‘I’ll never forget’: Pearl Harbor survivor and Arizonan Jack Holder remembers surprise attack
What started as a calm Sunday morning in Oahu on Dec. 7, 1941, ended as a terrible day in American history.
Few truly understand the gravity of that experience like Chandler resident Jack Holder.
“I seen devastation there that I’ll never forget,” Holder said. “It’s very vivid. I remember it like it was yesterday.”
Eight decades ago, Japan launched a plan to bomb U.S. ships anchored at Pearl Harbor, hoping to preemptively cripple the Pacific fleet. The surprise attack killed more than 2,400 military personnel, wounded 1,100 people and damaged or destroyed 19 ships, including the USS Arizona.
One bomb hit near the front of the battleship, touching off an enormous explosion that killed more than a thousand sailors and Marines on board.
The next day, President Franklin D. Roosevelt addressed Congress and the nation in a speech: “Yesterday, December 7, 1941, a date which will live in infamy, the United States was suddenly and deliberately attacked by naval and air forces of the Empire of Japan.”
'We knew exactly what had happened'
Holder is one of fewer than 75 Pearl Harbor survivors still living, reports the Sons and Daughters of Pearl Harbor Survivors.
At first, Holder didn’t talk much about his service in the war, said close friend Bob Dalpe, who met Holder nine years ago at a Battle of the Midway remembrance event at the Arizona Capitol in downtown Phoenix.
“That was his first time going to an event that talks about World War II,” Dalpe said.
Holder, who turns 100 Monday, didn’t talk about his service because he didn’t think people cared about the war or its veterans.
About 10 years ago, Holder booked a spot on the Arizona Honor Flight to visit the World War II memorial in Washington, D.C.
“We landed in Detroit, and there was a throng of people 200 yards long lined up on the tarmac to greet our plane,” he said. “Prior to that, I didn’t think anybody remembered or even cared. But that changed my mind.”
Holder grew up in East Texas during the Great Depression. He was inspired by his uncle, who flew a small crop dusting plane above the farm fields that Holder’s family worked, to fly. In April 1940, at 18, he enlisted in the Navy.
He was prepared – his father had been in the Army during World War I – but nothing could equip him for the attack he experienced or the battles he fought.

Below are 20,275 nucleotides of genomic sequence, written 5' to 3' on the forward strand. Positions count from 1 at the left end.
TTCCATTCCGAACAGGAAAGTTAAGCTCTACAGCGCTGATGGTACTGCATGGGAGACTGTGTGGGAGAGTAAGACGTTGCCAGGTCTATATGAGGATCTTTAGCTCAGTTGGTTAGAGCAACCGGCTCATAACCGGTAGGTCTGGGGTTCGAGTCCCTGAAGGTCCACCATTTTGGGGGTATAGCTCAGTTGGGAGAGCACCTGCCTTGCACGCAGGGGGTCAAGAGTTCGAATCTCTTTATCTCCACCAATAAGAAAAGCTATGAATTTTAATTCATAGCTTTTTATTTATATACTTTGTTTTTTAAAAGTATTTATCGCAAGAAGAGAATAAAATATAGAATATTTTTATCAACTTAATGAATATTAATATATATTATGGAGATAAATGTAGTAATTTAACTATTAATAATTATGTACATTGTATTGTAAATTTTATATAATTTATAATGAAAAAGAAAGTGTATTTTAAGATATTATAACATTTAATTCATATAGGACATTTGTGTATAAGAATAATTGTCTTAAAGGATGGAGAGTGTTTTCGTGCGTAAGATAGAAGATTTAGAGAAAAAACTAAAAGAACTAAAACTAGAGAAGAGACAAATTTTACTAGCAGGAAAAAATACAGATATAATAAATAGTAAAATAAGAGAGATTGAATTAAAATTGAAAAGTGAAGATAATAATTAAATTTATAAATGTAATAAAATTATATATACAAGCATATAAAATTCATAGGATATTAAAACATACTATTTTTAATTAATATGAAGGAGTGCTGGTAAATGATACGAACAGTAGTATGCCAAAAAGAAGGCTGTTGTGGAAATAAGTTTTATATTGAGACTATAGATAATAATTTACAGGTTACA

Almost a year to the day before the attack at Pearl Harbor, Holder arrived as a member of the PBY Squadron VP-26, a patrol and reconnaissance group that surveyed an area ahead of a fleet’s arrival. He admired the beauty of the naval base.
“You can imagine how beautiful it was to a young Texas boy that had never seen anything except cornfields and cotton fields,” he said. “All the beautiful pineapple fields, the beautiful sandy beaches, all of the water, all the pretty girls on the beaches. It was a gorgeous place, prior to December the seventh.”
On that day of infamy, Holder was on duty at Ford Island, where the attack was concentrated. He said he can still clearly see the face of the Japanese pilot who shot at him and his fellow shipmates as they hid in a sewer ditch.
“When the first bomb fell at Pearl Harbor, it fell about 100 yards from me,” Holder said. “My section was in the hangar. The section leader had just started roll call when the first bomb dropped. And we all run outside to see what had happened in the explosion. We seen all the aircraft and this guy with a rising sun insignia. We knew exactly what had happened.”
After the U.S. officially entered the war, Holder flew more than 100 missions, including many that turned the tide in favor of the U.S. in the Pacific Theater: the Battle of Midway and the Solomon Islands campaign, including the largest island, Guadalcanal. He also flew missions in the English Channel and the Bay of Biscay, on the coast of France.
Roosevelt said the attack at Pearl Harbor would live in infamy. Even 80 years later, it has. Many are commemorating the attack at Pearl Harbor and remembering the lives lost that day and the sacrifices made after.
Commemorations and remembrances may be even more important now, as many World War II veterans have died and few continue to tell the stories of the war.
“World War II is as distant for kids nowadays as the Civil War was to (Holder) when he was growing up,” Dalpe said. “(Kids) have to understand what this country was like, what (veterans) did for you to have what you have now. You have to honor the sacrifices.”
In Arizona, the attack is being remembered Tuesday at the USS Arizona Memorial Gardens at Salt River. From above, the memorial replicates the size and shape of the USS Arizona, which still lies at the bottom of Pearl Harbor.
Lauressa Thomas, a tourism manager for the Salt River Pima-Maricopa Indian Community, said the “gardens are really a place to remember, to pay respect, and really just reflect on Pearl Harbor and the USS Arizona.”
“Eighty years ago doesn’t seem that long,” she said. “But a lot of our youth may not realize the impact that Pearl Harbor had. And I think the gardens are a great place to do that.”
Tuesday at sunset, the gardens will be lit up.
“The lights represent all those who perished just on the USS Arizona,” Thomas said. “To see over 1,100 columns lit up and see only about 330 not lit, really helps people understand the impact that just that ship alone had on Pearl Harbor and the casualties that we experienced.”
Casualties Holder and other survivors hope will long be remembered.